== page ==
“concessions” contained in the 2014-2017 Proposed Tariff10 should apply equally to the 2011-2013 tariff. While the Board certainly has jurisdiction to set the terms of a certified tariff, the Board has no jurisdiction to “harmonize” (i.e., alter) a proposed tariff filed by a collective. If CAUT and CFS as the Objectors to the 20142017 Proposed Tariff wish to argue that the tariff to be certified should mirror the 2011-2013 tariff, or that the 2011-2013 tariff should include the "concessions” contained in the 2014-2017 Proposed Tariff, they can make these arguments to the Board at the hearing as matters the Board can deal with when it certifies fair and equitable tariffs. Next, CAUT and CFS suggest that if the Board orders consolidation of the proceedings, Access Copyright should not be permitted to adduce any new evidence. Access Copyright rejects this submission. Access Copyright’s application to consolidate is sought on the condition that Access would be allowed to adduce additional evidence related to the 2014-2017 Proposed Tariff in the form of a supplementary NERA report. Any potential prejudice to CAUT and CFS that could be related to filing a NERA supplemental report may be avoided by the appropriate Board order as to the timeline for Access Copyright to serve and file the supplemental NERA report, and for CAUT and CFS to file their 2014-2017 case. CAUT and CFS would incur much greater cost and inconvenience if the proceedings are not consolidated, and they will still have to deal with the evidence Access Copyright will seek to adduce. Finally, with respect to the CAUT and CFS request that the hearing should be delayed to allow the Board “to fulfil its inquisitorial mandate”, the Board will decide what is appropriate and necessary to fulfil its mandate. For our part, we again submit that there is no need for a delay. 5. The administration of justice is enhanced
There is no “rushing” of the tariff proceedings as asserted by Professor Katz.11 The February 11, 2014 hearing date was scheduled 14 months ago.12 The serving and filing of minimal new evidence by Access Copyright with respect to the 2014-2017 Proposed Tariff can be accommodated within the existing timetable without prejudice to CAUT or CFS, as the Objectors in the 2014-2017 Proposed Tariff proceeding. There is no impact on Professor Katz or Mr. Maguire as they have no right to respond to the supplemental NERA report. Thus, contrary to Professor Katz’s submission, there is no need for the Board to reconsider its November 13, 2013 decision not to delay the hearing. Tariff proceedings before the Board are an expensive proposition for the collective, objectors and, ultimately, the taxpayer. Access Copyright submits that the proceedings should be consolidated in view of the overlapping factual and legal issues; Access Copyright’s willingness to rely in the 2014-2017 Proposed Tariff proceeding on the case and interrogatories, as filed, with only the addition of the supplemental NERA report; and the fact that the same witnesses will testify in relation to both proposed tariffs. There is no prejudice to CAUT or CFS that cannot be dealt with by the appropriate Board order.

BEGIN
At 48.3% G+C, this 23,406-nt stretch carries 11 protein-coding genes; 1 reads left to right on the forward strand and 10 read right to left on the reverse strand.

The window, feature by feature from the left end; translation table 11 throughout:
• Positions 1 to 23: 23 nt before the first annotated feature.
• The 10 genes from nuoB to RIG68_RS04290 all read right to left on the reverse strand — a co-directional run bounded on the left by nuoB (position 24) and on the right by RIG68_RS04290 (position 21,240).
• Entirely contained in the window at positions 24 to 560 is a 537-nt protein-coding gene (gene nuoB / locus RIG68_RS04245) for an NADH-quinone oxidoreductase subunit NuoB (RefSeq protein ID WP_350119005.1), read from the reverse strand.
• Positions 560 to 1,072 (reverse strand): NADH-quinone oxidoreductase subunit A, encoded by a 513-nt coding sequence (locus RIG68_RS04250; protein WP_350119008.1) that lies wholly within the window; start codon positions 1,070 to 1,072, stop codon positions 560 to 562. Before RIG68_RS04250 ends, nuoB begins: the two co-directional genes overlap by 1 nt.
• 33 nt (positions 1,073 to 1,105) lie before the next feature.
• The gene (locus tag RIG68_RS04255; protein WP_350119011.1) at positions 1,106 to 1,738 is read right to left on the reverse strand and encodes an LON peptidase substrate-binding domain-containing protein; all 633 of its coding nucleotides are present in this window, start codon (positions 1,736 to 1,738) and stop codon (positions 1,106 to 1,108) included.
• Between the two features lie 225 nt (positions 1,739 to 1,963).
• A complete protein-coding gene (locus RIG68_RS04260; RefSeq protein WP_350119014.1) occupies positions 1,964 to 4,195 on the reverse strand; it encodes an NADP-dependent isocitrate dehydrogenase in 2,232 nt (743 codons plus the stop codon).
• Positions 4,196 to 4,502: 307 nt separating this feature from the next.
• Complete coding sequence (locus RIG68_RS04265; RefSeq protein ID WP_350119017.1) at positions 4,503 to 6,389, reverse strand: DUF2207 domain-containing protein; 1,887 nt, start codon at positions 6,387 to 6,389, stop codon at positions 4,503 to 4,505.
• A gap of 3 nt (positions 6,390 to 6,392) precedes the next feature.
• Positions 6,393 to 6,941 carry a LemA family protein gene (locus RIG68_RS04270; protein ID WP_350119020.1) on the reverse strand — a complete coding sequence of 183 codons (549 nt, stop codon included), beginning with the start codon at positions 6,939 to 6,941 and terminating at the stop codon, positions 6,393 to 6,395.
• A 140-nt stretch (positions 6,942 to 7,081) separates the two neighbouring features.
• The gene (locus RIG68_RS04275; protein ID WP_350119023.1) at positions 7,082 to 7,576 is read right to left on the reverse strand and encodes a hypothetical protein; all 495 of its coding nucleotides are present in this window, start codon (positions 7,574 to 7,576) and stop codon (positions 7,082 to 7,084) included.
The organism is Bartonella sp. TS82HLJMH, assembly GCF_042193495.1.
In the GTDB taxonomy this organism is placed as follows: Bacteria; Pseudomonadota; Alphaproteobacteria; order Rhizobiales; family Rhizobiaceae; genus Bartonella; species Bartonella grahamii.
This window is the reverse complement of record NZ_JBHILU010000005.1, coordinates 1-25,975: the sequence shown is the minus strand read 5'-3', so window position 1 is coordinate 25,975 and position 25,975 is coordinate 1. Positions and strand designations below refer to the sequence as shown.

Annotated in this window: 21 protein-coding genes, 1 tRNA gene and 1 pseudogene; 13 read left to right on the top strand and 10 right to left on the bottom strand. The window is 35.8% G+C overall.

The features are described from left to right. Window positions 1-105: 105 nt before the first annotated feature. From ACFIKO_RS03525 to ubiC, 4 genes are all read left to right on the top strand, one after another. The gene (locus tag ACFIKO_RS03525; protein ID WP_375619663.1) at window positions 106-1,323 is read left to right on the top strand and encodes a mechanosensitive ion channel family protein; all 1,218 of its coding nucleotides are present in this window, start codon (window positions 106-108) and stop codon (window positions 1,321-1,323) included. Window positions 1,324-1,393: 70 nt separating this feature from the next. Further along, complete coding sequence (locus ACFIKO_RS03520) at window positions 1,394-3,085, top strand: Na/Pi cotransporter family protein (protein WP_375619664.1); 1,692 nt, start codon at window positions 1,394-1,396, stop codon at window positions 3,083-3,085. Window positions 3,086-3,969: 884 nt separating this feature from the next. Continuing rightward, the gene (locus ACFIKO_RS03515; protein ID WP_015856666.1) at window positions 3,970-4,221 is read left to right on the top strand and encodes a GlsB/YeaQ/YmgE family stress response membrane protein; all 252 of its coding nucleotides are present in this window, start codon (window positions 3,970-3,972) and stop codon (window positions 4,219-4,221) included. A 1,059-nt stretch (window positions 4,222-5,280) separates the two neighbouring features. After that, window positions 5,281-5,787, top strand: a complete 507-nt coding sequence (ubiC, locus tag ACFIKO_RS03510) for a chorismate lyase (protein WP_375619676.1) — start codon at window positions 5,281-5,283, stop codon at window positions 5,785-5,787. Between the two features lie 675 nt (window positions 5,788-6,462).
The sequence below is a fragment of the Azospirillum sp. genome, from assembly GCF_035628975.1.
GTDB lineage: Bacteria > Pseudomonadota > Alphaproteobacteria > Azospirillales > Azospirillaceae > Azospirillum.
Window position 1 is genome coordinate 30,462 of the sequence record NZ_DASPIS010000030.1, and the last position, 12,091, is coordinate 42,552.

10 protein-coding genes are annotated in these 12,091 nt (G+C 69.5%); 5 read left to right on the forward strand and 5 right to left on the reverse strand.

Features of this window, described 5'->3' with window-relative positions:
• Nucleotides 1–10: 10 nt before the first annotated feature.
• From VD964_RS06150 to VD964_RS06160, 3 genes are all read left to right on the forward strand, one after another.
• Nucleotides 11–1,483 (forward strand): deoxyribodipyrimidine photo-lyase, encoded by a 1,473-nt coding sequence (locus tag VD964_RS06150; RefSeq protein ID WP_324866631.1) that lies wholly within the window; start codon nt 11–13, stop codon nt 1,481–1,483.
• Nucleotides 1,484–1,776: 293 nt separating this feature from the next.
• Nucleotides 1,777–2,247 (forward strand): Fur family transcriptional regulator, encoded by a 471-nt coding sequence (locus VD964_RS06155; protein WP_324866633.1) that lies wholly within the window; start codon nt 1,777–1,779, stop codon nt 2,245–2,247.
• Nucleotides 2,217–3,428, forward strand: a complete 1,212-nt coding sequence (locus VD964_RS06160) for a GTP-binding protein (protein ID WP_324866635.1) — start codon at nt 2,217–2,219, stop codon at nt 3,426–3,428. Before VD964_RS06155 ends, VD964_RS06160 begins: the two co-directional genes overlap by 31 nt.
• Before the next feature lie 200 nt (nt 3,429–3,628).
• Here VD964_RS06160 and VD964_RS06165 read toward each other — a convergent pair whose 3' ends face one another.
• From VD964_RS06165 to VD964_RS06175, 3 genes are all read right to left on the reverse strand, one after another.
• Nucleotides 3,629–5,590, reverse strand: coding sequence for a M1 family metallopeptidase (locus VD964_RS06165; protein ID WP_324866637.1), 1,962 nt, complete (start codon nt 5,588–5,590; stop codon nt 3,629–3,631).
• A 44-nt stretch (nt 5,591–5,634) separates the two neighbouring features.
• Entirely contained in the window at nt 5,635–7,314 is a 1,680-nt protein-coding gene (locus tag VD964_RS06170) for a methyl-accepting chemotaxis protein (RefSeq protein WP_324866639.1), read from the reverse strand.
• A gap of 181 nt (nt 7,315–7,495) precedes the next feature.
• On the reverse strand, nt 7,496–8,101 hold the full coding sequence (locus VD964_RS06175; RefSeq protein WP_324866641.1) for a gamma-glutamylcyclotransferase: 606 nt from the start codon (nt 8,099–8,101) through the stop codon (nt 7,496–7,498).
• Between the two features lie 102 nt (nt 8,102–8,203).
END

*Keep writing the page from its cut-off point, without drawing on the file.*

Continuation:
We assume Mr. Fewer is referring to the following provisions of the 2014-2017 Proposed Tariff: s. 4(6) [nothing prevents Institution from using Internet or other public network to gain access to Repertoire Work, or provide a link], s. 13(4) and 14(9) [any survey and any audit shall respect privacy laws and principles of academic freedom]. 11 Katz Response, ¶12. 12 The Hearing Schedule was set by Board Notice dated September 28, 2012.
The result of consolidation is that the interests of the administration of justice will be greatly enhanced given optimization of judicial economy, decreased cost and inconvenience to parties and witnesses. Importantly, one of the underlying purposes of the legislation – greater rate certainty for potential licensees – will be met sooner rather than later. Yours very truly,
c: R. Hofley, Blakes D. Fewer, CAUT and CFS A. Katz S. Maguire